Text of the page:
Samuel Abbott Coffin clock, ca. 1830. This very simple pine case with a dark and likely original finish is 30 inches long and 10 inches wide. A similar clock is shown in Distin & Bishop, The American Clock (1983) on page 78 and is attributed to the Shakers of Maine around 1830. There is no label, inside or out. The banjo-type movement is signed “Abbott” and runs 8-days, time only, and is keeping excellent time if the hands aren’t pinned too tightly. Both glasses are old, as are the hands; the heavy iron dial has been repainted. The clock is driven by a lead weight. There are 14 Sam Abbott clocks listed in the Antique Clocks Price Guide but none match this clock, and there are no coffin clocks that match either, so pricing is hard to estimate. $2500-$4000.
Silas Parsons Massachusetts Shelf Clock, ca. 1820. Parsons made tall case and shelf clocks out of Swanzey NH. This cherry-cased clock stands 30.5 inches high. The case has been refinished, there are repairs to the feet and skirt. The glass in the front door is old, repainted, and there are two old side glasses. The iron dial appears to have the original paint; the hands look original and the minute hand tip has been restored. The large pinned brass movement is running and keeping time, driven by a large zinc-cased weight. The brass pendulum bob hangs from the back on a wooden stick. No Parsons sales records that I could find.
George Marsh & Co. hollow column shelf clock, ca. 1834-1835. This clock was made for George Marsh, probably by Birge, Case & Co, using a Joseph Ives-type strap brass 8-day movement. It stands 37.5 inches high and 18 inches wide. It is a large and impressive clock, to say the least; the movement itself is 8 inches wide. The mahogany case is in excellent shape; the dial appears to have been professionally restored, and the tablet is an outstanding repaint by Hunter Kurtz. The upper glass is original as is the mirror behind the dial, the hands, and the gilded eagle splat. There are two thin square weights (not original) that run up through the columns and have cutouts in the base so that they can fall through to the shelf on which the clock sits. The clock is running effortlessly, striking the hours on a large iron bell. This very clock last sold in 2013 for $8400 at Schmitt’s; there are no other recent sales in the Antique Clocks Price Guide. A very rare clock. $5000-$8000.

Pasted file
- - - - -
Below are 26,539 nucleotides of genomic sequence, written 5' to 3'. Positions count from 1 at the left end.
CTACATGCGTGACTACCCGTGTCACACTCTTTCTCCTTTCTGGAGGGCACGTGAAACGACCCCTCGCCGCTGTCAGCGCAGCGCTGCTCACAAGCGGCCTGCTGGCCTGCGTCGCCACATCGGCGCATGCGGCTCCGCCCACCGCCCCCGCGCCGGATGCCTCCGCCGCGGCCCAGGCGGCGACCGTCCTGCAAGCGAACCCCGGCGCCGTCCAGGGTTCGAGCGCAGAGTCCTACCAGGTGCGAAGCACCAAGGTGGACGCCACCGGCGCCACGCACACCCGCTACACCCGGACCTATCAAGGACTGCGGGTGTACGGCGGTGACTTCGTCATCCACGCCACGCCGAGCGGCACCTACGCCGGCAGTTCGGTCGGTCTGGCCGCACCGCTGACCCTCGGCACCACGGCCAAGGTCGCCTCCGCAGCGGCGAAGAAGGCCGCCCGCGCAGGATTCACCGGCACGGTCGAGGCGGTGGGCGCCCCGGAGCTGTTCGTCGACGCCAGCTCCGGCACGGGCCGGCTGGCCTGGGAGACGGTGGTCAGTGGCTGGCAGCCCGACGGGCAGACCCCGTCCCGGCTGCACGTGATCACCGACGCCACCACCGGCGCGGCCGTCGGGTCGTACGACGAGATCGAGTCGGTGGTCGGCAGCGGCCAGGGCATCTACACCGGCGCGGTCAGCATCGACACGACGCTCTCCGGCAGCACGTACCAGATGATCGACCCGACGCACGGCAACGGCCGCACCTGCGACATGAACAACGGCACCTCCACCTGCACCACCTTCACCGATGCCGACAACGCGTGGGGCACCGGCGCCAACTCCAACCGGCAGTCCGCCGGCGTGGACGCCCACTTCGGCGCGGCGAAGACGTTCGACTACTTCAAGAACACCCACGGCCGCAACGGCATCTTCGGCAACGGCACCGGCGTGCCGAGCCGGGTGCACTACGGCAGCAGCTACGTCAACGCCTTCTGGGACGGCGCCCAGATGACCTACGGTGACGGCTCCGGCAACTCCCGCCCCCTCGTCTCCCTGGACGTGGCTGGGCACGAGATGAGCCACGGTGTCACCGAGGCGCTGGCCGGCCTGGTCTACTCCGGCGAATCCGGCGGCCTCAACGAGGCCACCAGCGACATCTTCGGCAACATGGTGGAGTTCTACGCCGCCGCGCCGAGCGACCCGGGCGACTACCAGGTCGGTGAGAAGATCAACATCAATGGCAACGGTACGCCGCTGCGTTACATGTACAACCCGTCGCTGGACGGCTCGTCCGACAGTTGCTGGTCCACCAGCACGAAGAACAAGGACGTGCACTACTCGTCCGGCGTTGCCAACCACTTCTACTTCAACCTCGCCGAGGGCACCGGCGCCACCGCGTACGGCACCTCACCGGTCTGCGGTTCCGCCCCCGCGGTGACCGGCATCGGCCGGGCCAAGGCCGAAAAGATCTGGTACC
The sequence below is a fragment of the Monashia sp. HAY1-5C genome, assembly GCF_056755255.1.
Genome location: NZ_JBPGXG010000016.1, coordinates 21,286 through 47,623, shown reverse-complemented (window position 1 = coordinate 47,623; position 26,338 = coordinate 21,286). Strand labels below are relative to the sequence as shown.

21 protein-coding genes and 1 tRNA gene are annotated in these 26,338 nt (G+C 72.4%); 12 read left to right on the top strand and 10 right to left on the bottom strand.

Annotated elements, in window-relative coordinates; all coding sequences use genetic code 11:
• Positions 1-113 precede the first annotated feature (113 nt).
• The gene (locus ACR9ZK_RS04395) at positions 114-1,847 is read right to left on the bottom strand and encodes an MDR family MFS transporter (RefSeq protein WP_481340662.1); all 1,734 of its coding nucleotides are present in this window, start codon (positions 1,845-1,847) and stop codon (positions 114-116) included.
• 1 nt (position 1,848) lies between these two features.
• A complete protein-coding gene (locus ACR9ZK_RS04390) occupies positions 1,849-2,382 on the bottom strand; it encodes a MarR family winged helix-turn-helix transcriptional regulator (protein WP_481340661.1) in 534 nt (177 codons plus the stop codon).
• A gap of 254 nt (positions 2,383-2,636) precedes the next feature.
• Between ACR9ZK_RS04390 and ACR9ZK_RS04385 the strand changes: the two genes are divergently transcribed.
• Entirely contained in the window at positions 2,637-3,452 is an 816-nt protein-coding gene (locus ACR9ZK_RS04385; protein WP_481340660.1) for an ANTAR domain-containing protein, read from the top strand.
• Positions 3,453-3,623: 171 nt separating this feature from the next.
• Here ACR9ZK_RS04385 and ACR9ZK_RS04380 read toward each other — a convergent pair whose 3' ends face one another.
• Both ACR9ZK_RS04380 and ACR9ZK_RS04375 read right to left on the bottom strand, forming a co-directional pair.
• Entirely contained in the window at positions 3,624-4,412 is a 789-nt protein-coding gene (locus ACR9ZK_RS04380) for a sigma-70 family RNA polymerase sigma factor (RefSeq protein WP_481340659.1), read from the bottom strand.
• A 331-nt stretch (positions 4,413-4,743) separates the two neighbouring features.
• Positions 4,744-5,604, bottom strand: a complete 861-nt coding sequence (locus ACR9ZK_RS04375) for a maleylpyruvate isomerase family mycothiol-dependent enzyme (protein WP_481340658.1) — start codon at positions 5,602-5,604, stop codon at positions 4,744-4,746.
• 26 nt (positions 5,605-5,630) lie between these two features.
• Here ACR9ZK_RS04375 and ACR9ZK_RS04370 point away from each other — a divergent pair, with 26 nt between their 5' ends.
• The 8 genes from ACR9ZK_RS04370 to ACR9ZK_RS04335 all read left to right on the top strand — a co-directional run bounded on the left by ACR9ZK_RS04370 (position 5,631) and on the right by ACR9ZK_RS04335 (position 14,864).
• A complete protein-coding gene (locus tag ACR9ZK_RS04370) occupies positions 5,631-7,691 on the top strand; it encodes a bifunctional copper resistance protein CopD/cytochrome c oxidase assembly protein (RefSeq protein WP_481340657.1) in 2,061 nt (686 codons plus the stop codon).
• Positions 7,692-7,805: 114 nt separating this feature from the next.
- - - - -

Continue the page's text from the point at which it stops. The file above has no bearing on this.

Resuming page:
Riley Whiting Carved Column and Crest, 1828-1835. Mr. Whiting died in 1835 but he was quite prolific in the early 1830’s, with numerous examples of similar clocks. This 30-hour wooden works shelf clock is 35 inches high and 18 inches wide. The mahogany veneer is in excellent shape, with one small missing segment on the side and a repair to the door crosspiece. The carved crest appears to me to be a replacement; the carved columns are original. The very nice tablet “St. Brides Avenue, London” is repainted on old glass, unsigned; the dial glass is original. There is an ivory escutcheon and lock. The dial board is in nice shape and the movement will run for 5-10 minutes with the 30-hour weights. A good and typical label inside. $275-$450.
Jeromes’ & Darrow Empire Shelf Clock, 1828-1833. Chauncey made the cases, Noble made the movements, and Elijah Darrow painted the tablets and dials. In this instance Darrow’s contribution is probably gone, as the tablet has been nicely repainted by Tom Moberg and the dial board (or the movement) is not original to the case – note the filled and redrilled winding holes. The clock stands 33 inches high on paw feet. The dial glass is original; the two decorated horizontal glasses are probably replacements for mirrors. The lower hinge for the upper door is broken and the door is not secure when opened. The lower door may be a substitution, as there is no locking mechanism but there is a slot in case for a turn-latch. There are a lot of veneer chips along the cornice edge but otherwise the case is in reasonable shape. We hung the weights and got it to strike, but we couldn’t get it to tick. We didn’t try too hard. There are only two other examples of this style of clock by this group in the Antique Clocks Price Guide. $150-$275.
Waterbury “Sts. Peter & Paul”, ca. 1867. A sculptured iron-front by N. Muller, 20 inches high, in an old bronze finish. No missing pieces, a bright brass bezel with a new glass and a new paper dial. Proper hands. The wood case looks to be a replacement and so there is no label, but the 8-day time-and-strike movement is signed, running, and striking. One of several religiously-themed iron-front clocks. $225-$300.